The Crick will be fully operational and occupied by early 2017
Construction work has finished on the new building for the Francis Crick Institute next to St Pancras station and the British Library in London.
The start of 2017 will see the Francis Crick Institute up and running with all 1250 scientists and 250 other staff moved in and research projects ramping up. It will be the largest biomedical research laboratory under one roof in Europe.
The point of 'practical completion' - where construction of the building is finished and all the last checks have been done to make sure the building is fit for occupation - sees the constructors hand over the keys to the Crick.
The process of adapting the lab space for individual research groups can now begin and research groups will start steadily moving in from their current laboratories. The process of moving everyone in is expected to take the rest of the year.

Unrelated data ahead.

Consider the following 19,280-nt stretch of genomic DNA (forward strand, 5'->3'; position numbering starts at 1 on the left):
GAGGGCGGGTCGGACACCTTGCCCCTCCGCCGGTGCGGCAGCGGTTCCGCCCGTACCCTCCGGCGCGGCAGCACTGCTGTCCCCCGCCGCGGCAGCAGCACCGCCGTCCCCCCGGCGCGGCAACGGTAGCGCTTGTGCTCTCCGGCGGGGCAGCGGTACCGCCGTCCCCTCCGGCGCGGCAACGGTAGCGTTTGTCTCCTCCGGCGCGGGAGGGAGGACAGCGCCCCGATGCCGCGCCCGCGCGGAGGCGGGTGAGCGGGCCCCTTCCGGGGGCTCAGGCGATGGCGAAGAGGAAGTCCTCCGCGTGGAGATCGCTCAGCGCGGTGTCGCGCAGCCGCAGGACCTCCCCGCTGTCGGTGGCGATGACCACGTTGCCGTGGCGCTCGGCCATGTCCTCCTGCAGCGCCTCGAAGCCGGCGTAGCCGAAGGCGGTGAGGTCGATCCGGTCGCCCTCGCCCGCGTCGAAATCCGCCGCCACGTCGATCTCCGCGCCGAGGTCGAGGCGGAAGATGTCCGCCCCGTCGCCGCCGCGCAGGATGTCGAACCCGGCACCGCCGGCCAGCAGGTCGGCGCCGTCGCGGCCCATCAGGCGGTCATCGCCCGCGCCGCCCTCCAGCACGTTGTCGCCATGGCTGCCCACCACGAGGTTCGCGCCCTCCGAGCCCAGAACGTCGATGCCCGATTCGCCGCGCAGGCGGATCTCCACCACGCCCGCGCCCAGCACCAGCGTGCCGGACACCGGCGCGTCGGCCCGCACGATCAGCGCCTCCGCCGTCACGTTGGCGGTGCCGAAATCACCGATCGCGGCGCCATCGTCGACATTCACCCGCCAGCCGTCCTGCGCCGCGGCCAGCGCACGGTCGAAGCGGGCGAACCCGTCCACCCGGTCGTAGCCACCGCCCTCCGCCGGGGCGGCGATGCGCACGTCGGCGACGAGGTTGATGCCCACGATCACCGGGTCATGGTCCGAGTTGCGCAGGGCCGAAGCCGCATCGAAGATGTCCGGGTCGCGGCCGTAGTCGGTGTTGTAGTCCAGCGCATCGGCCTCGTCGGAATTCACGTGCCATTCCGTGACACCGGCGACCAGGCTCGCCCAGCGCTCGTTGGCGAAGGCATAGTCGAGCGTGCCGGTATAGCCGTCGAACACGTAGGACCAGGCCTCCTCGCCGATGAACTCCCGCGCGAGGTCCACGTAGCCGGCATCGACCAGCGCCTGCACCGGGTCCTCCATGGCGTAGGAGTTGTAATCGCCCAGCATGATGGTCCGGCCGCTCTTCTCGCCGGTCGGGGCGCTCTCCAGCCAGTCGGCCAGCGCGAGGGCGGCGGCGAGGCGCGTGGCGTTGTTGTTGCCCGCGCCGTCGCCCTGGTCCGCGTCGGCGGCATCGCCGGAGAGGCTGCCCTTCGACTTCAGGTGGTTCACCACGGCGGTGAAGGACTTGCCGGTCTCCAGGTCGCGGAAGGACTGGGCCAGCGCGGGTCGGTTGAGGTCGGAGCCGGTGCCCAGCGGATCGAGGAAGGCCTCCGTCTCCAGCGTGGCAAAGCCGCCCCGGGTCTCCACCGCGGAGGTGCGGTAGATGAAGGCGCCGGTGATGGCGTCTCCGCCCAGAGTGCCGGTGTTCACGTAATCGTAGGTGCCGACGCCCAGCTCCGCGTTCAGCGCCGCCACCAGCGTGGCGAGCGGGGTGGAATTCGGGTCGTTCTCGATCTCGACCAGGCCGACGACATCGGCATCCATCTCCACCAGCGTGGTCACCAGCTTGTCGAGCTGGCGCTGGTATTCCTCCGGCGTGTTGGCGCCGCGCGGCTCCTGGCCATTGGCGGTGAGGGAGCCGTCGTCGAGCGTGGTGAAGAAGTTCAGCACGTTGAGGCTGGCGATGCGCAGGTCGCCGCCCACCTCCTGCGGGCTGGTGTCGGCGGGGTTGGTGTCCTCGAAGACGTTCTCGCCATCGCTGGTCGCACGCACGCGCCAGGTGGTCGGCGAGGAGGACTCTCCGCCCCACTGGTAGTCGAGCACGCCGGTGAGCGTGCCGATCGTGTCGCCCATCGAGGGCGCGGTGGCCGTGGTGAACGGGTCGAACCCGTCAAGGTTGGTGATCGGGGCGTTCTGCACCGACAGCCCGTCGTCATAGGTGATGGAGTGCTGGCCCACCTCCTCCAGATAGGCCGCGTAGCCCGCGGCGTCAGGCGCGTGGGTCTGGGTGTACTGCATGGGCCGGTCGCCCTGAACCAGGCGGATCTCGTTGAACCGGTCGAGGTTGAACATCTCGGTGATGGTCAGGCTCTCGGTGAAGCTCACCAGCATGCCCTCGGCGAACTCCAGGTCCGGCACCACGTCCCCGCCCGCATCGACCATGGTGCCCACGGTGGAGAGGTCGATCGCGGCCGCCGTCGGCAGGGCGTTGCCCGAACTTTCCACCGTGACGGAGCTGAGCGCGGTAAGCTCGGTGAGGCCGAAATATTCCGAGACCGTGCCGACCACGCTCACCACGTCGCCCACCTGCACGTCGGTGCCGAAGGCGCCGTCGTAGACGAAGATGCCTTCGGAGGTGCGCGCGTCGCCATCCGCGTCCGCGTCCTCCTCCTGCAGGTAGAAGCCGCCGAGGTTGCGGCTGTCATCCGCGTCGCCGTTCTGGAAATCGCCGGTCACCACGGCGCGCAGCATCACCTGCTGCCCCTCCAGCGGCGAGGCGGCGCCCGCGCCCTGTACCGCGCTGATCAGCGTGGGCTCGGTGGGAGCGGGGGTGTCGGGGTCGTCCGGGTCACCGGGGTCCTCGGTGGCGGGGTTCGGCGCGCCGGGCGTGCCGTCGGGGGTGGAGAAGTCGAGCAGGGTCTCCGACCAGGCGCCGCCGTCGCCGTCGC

The Francis Crick Institute building has been designed by architects HOK with PLP Architecture and constructed by Laing O'Rourke with Arup and AKT II as engineers on the project. The building is 170m long and has nearly 1 million square feet of floor space.
The Crick's research aims to discover how and why disease develops and seeks to find new ways to diagnose, treat and prevent conditions such as cancer, heart disease and stroke, infections and neurodegenerative conditions like motor neurone disease.
The Crick has been established through the collaboration of six founding partners: the Medical Research Council (MRC), Cancer Research UK, the Wellcome Trust, UCL, Imperial College London and King's College London.
This collaborative approach is bringing scientists together from across disciplines to tackle the pressing health concerns of the 21st century. By promoting collaboration, training future science leaders, seeking to improve people's health and wellbeing and translating discoveries in real-world applications for health and wealth, the Crick aims to boost UK science and help drive the UK economy.
The Francis Crick Institute was formed on 1 April 2015 with the merger of the Medical Research Council's National Institute for Medical Research and Cancer Research UK's London Research Institute.